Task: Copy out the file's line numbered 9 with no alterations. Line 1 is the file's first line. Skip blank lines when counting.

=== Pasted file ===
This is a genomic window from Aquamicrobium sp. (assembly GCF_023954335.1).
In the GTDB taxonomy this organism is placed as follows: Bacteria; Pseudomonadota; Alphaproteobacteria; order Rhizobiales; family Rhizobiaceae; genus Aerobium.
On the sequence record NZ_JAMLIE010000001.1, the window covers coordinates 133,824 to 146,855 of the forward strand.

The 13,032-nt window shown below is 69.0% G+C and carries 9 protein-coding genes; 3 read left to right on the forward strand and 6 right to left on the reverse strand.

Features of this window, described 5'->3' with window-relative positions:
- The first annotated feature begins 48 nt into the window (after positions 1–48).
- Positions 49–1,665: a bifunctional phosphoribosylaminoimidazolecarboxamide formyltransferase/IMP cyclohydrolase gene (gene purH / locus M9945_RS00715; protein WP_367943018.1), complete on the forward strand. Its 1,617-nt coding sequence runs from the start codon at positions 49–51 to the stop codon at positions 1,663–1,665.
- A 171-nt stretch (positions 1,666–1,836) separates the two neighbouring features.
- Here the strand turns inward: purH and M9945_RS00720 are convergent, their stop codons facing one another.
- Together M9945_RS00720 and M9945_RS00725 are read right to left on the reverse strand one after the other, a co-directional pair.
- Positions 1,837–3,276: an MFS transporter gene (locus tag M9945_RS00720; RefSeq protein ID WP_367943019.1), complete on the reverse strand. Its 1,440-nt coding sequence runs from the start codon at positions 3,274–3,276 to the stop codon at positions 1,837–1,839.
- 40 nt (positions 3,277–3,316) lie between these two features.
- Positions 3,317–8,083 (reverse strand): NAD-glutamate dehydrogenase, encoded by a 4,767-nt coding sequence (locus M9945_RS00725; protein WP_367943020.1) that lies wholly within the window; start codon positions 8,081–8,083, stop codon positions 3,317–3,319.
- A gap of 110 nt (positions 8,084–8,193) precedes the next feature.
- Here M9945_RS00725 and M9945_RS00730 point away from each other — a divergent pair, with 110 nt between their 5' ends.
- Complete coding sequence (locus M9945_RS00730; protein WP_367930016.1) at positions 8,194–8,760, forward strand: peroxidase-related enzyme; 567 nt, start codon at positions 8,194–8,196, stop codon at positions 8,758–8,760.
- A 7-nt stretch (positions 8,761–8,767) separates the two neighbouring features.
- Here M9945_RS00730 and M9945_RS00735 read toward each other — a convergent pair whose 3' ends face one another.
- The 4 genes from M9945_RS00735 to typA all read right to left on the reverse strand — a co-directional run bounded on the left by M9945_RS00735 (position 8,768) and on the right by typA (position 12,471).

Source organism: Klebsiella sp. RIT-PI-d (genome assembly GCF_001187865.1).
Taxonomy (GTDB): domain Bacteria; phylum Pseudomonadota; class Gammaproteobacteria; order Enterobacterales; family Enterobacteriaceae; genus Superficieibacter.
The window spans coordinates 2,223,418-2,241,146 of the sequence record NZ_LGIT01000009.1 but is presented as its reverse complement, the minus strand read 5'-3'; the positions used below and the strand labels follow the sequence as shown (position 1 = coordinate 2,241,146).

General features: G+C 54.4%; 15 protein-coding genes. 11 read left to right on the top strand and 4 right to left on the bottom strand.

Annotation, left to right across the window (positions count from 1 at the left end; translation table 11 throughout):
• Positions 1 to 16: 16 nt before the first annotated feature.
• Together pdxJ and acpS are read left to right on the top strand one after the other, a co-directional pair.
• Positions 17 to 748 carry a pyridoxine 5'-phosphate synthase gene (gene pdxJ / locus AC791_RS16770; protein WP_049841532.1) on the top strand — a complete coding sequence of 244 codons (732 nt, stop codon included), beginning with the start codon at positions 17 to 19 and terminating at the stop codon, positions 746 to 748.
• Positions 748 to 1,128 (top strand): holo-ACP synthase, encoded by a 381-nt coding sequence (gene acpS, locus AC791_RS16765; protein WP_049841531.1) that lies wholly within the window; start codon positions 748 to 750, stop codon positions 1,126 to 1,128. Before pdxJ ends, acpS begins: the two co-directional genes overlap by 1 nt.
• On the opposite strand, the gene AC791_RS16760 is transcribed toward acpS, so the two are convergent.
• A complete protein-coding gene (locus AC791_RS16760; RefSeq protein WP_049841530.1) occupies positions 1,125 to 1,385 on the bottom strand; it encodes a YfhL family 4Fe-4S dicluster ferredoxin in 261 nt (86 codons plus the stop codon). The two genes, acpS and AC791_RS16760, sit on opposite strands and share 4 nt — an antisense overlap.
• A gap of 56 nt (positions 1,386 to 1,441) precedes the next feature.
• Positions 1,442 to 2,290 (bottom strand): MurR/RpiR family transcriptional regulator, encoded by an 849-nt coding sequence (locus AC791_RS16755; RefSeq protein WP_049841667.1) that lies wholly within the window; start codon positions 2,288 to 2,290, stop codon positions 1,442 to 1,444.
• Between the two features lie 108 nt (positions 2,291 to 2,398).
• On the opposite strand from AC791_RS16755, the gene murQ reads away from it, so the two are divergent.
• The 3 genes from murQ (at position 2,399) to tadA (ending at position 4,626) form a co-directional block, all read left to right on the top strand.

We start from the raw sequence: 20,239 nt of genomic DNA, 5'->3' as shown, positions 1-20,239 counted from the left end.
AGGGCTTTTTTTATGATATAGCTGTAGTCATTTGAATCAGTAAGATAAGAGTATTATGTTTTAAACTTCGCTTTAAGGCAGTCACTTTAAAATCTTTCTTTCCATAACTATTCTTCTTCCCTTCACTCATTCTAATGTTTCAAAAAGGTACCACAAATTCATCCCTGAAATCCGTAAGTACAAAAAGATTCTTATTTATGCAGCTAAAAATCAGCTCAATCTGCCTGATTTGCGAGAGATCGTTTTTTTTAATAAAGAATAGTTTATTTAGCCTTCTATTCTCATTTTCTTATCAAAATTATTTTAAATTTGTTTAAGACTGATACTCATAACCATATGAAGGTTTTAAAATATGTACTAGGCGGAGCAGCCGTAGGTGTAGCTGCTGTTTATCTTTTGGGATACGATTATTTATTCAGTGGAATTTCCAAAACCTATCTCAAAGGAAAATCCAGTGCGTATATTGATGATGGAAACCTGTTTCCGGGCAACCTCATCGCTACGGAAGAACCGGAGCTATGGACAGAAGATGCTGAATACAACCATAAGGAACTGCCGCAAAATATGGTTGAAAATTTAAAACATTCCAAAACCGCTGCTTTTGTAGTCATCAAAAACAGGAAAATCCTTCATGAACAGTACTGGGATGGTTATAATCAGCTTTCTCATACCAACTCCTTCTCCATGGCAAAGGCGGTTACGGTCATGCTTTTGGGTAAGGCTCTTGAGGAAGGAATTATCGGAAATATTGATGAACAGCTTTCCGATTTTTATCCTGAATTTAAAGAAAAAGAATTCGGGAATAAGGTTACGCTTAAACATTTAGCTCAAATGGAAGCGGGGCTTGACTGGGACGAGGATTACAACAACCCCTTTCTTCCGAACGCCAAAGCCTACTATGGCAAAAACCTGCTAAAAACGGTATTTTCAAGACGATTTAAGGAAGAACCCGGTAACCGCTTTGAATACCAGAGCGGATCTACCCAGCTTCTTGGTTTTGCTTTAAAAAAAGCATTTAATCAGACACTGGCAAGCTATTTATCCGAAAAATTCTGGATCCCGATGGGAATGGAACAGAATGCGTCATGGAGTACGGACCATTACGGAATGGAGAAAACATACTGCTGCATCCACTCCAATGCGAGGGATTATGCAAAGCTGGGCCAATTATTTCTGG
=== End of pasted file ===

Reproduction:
- Here the strand turns inward: purH and M9945_RS00720 are convergent, their stop codons facing one another.